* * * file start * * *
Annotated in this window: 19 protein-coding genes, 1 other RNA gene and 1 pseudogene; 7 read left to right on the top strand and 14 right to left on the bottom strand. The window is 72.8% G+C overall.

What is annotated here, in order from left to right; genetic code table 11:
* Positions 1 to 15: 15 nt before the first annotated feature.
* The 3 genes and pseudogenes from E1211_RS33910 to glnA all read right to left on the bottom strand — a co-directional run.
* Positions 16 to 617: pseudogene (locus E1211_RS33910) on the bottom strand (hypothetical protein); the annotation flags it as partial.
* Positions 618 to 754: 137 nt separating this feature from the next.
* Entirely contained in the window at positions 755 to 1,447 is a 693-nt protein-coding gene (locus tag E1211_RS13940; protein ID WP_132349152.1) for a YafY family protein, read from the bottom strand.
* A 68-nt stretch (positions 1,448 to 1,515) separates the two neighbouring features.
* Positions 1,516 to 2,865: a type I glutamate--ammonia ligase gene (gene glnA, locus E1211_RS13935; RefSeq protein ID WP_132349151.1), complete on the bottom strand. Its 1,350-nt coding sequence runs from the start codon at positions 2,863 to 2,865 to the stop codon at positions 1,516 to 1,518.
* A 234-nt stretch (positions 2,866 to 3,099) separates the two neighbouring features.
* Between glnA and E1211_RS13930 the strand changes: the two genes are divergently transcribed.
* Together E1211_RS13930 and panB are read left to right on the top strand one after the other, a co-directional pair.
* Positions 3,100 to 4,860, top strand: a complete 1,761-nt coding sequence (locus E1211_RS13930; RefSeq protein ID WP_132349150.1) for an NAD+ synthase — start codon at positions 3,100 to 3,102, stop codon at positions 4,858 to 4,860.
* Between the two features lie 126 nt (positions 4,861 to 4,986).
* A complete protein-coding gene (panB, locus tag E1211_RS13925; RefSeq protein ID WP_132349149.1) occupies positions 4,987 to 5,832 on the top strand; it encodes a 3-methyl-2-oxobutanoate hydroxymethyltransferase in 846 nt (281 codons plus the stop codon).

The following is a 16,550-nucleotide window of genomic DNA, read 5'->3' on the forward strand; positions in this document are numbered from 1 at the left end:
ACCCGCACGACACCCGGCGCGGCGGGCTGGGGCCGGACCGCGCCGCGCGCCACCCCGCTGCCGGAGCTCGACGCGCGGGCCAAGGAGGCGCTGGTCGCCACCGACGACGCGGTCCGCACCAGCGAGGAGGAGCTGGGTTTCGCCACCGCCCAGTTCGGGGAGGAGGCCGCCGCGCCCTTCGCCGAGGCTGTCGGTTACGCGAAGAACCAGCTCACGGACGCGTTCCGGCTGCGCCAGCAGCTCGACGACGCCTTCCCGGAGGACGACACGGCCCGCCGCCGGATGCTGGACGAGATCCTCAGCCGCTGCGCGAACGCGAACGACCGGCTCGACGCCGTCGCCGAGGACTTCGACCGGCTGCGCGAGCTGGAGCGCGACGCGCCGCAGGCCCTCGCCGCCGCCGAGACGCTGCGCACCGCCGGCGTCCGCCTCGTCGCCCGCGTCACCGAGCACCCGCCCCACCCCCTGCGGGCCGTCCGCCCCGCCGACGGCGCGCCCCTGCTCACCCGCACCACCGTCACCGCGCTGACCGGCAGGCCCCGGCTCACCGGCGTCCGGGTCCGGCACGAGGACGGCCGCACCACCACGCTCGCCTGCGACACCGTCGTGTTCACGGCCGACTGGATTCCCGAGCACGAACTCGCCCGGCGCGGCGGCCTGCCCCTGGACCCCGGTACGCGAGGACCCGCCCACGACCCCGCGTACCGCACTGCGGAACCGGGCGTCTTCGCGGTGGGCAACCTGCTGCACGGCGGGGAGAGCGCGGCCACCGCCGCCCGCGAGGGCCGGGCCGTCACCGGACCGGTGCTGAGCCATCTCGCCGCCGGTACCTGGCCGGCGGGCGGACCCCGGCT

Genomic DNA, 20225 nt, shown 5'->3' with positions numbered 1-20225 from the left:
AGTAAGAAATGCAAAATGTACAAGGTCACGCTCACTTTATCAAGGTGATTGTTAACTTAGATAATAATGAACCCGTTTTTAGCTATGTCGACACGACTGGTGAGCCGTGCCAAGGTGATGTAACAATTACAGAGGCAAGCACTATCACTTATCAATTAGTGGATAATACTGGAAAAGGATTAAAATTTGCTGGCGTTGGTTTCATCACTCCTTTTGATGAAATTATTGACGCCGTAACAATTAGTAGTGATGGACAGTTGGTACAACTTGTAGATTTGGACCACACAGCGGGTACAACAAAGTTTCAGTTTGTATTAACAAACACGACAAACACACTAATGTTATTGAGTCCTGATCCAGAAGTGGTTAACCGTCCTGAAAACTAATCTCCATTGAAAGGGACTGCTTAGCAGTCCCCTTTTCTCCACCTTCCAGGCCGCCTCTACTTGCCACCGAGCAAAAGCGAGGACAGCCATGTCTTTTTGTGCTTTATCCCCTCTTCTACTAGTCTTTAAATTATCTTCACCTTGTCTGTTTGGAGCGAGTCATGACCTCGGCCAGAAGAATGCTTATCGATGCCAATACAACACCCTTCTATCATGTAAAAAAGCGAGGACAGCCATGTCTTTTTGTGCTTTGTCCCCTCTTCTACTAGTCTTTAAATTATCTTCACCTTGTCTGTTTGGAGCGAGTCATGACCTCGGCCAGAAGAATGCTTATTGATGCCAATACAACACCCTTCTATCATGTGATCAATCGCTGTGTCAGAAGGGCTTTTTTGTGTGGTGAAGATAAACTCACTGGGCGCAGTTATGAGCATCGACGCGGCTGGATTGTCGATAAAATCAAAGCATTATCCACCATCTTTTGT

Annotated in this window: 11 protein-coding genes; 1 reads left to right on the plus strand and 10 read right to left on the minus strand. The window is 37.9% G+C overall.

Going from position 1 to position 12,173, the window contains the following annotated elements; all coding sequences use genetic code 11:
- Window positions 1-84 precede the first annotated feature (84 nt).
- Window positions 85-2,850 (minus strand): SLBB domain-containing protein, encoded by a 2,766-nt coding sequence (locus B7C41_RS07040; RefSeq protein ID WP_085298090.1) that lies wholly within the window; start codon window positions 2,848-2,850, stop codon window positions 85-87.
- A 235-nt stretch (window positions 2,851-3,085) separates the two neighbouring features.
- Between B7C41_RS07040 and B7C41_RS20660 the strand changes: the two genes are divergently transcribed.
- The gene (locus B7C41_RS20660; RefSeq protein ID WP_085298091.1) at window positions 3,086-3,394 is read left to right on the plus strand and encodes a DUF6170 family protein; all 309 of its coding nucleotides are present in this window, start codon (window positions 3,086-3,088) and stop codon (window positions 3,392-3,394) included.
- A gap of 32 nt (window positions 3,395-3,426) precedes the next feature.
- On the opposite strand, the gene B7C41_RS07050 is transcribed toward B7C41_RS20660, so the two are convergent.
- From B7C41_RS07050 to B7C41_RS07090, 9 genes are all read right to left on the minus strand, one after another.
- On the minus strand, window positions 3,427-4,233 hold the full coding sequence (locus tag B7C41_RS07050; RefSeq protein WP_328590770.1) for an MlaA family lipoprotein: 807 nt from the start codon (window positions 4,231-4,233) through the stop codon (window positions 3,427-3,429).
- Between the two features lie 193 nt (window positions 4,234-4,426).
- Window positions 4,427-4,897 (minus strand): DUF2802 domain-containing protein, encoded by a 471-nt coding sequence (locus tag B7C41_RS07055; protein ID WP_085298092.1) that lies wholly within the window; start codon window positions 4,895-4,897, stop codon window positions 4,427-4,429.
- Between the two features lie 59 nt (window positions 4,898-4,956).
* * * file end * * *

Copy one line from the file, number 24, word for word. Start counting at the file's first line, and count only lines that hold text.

- A 235-nt stretch (window positions 2,851-3,085) separates the two neighbouring features.